noun, plural chro·nol·o·gies.

the sequential order in which past events occur.
a statement of this order.
the science of arranging time in periods and ascertaining the dates and historical order of past events.
a reference work organized according to the dates of events.

Origin of chronology

First recorded in 1585–95; chrono- + -logy Unabridged Based on the Random House Unabridged Dictionary, © Random House, Inc. 2019

Examples from the Web for chronology

Contemporary Examples of chronology

  • And what McGrath is especially good at doing is painstakingly reconstructing the chronology.

  • President Bush, in my view, wisely decided not to make his book a chronology of his administration.

    The Daily Beast logo
    The George Bush I Know

    Mark McKinnon

    November 8, 2010

  • According to the new CIA chronology, that was the first briefing at which the subject of waterboarding was raised.

    The Daily Beast logo
    What Did Pelosi Know?

    Scott Horton

    May 11, 2009

Historical Examples of chronology

  • Similar disasters have always been epochs in the chronology of Boston.

    Old News

    Nathaniel Hawthorne

  • In the prefaces Harrison speaks of a work on Chronology, "which I have yet in hand."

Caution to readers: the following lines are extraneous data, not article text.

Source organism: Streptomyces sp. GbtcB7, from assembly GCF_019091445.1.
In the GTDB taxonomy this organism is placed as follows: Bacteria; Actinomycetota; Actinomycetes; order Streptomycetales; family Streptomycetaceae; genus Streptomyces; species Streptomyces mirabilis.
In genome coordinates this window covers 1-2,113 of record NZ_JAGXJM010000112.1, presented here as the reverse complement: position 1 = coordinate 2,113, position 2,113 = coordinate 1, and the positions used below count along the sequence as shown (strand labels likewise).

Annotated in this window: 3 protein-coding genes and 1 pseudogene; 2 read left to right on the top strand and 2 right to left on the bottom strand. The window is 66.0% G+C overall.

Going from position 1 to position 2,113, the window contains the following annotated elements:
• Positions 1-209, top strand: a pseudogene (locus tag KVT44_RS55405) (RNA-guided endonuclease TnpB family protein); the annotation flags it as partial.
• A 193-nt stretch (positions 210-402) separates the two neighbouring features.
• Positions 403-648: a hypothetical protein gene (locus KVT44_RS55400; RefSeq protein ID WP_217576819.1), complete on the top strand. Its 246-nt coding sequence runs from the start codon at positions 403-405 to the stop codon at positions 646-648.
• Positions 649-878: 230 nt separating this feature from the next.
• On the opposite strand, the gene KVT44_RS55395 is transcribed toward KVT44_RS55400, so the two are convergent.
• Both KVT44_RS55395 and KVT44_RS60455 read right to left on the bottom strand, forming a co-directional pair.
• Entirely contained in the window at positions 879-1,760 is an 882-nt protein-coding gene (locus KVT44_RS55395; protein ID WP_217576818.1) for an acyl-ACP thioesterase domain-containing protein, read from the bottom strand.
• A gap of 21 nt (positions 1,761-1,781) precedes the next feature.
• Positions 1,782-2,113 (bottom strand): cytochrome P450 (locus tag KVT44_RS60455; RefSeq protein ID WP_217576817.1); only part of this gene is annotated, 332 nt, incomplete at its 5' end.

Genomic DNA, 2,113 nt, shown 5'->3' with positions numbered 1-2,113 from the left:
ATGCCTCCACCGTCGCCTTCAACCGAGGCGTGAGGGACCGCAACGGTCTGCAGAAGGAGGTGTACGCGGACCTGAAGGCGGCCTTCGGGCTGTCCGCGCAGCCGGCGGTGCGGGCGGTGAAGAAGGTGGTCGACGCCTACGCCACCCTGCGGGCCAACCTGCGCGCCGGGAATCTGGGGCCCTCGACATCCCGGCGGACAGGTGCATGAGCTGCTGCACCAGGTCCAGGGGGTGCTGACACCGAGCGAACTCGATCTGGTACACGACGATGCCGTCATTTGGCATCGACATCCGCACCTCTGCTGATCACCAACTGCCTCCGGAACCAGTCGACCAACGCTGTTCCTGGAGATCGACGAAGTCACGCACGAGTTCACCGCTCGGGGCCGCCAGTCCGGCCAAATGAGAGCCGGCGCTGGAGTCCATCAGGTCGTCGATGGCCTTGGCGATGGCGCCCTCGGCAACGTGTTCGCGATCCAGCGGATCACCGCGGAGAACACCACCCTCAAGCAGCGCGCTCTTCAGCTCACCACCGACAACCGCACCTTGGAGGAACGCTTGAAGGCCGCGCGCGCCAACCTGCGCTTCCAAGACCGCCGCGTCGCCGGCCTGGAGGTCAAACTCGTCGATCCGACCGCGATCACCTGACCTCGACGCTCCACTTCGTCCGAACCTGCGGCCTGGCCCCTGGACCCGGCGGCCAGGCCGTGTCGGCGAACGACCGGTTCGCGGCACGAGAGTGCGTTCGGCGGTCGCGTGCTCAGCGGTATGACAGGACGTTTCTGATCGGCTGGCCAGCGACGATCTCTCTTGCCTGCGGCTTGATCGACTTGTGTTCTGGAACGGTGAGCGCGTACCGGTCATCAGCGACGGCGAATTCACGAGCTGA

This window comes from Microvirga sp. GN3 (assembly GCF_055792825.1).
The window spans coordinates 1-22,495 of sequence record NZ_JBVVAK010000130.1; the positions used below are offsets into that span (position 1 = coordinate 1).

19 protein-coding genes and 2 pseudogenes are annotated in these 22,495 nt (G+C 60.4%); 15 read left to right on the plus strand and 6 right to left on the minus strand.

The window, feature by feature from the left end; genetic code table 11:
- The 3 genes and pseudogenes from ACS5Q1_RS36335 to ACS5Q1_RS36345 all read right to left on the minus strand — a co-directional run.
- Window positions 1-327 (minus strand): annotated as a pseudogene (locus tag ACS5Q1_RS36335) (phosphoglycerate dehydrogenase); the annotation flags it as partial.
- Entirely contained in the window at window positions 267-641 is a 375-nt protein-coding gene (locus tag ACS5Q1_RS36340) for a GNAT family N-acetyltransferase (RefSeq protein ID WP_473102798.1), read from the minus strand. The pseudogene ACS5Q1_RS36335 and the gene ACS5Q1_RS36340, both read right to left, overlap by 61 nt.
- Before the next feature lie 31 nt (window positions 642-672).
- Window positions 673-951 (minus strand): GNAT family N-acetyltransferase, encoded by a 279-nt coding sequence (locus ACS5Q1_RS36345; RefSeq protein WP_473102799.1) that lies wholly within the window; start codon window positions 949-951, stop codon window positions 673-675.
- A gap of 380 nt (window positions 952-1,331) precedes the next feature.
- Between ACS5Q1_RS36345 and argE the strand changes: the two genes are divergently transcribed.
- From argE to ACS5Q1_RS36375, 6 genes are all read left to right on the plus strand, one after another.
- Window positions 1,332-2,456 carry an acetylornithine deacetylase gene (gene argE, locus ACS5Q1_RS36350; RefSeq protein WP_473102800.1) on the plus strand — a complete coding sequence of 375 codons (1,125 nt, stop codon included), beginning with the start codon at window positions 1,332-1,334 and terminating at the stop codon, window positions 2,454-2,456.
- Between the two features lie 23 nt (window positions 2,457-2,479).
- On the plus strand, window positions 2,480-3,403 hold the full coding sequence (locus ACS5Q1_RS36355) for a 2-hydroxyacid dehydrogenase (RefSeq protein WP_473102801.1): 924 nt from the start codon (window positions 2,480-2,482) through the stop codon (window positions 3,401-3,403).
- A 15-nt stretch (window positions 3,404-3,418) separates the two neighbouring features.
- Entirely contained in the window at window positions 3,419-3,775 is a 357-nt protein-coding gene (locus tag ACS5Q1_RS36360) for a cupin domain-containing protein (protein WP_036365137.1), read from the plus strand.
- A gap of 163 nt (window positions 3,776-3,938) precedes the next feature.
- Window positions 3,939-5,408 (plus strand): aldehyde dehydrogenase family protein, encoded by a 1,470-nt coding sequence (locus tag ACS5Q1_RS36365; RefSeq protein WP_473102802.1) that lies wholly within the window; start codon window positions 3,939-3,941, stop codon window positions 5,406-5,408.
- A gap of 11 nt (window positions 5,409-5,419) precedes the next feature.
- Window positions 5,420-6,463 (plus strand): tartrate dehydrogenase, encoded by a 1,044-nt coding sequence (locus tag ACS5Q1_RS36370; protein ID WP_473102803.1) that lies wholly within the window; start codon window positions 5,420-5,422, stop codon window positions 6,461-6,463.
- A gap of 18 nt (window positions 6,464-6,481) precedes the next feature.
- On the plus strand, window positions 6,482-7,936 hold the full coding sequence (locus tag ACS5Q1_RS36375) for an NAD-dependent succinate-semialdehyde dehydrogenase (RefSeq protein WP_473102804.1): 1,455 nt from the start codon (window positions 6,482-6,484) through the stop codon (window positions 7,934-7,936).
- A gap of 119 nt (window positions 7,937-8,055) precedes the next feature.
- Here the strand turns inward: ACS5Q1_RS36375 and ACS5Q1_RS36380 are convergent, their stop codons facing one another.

• It is true that we cannot give our chronology any accurate expression in years.

    Time and Tide

    Robert S. (Robert Stawell) Ball

  • Again the chronology of the letters has been somewhat disregarded.

  • “Convalescents are often rather hazy about their chronology,” said the doctor.

    The Weathercock

    George Manville Fenn

British Dictionary definitions for chronology


noun plural -gies

the determination of the proper sequence of past events
the arrangement of dates, events, etc, in order of occurrence
a table or list of events arranged in order of occurrence
Derived Formschronologist, noun
Collins English Dictionary - Complete & Unabridged 2012 Digital Edition © William Collins Sons & Co. Ltd. 1979, 1986 © HarperCollins Publishers 1998, 2000, 2003, 2005, 2006, 2007, 2009, 2012

Word Origin and History for chronology

1590s, from Middle French chronologie or directly from Modern Latin chronologia; see chrono- + -logy. Related: Chronologer (1570s).

Online Etymology Dictionary, © 2010 Douglas Harper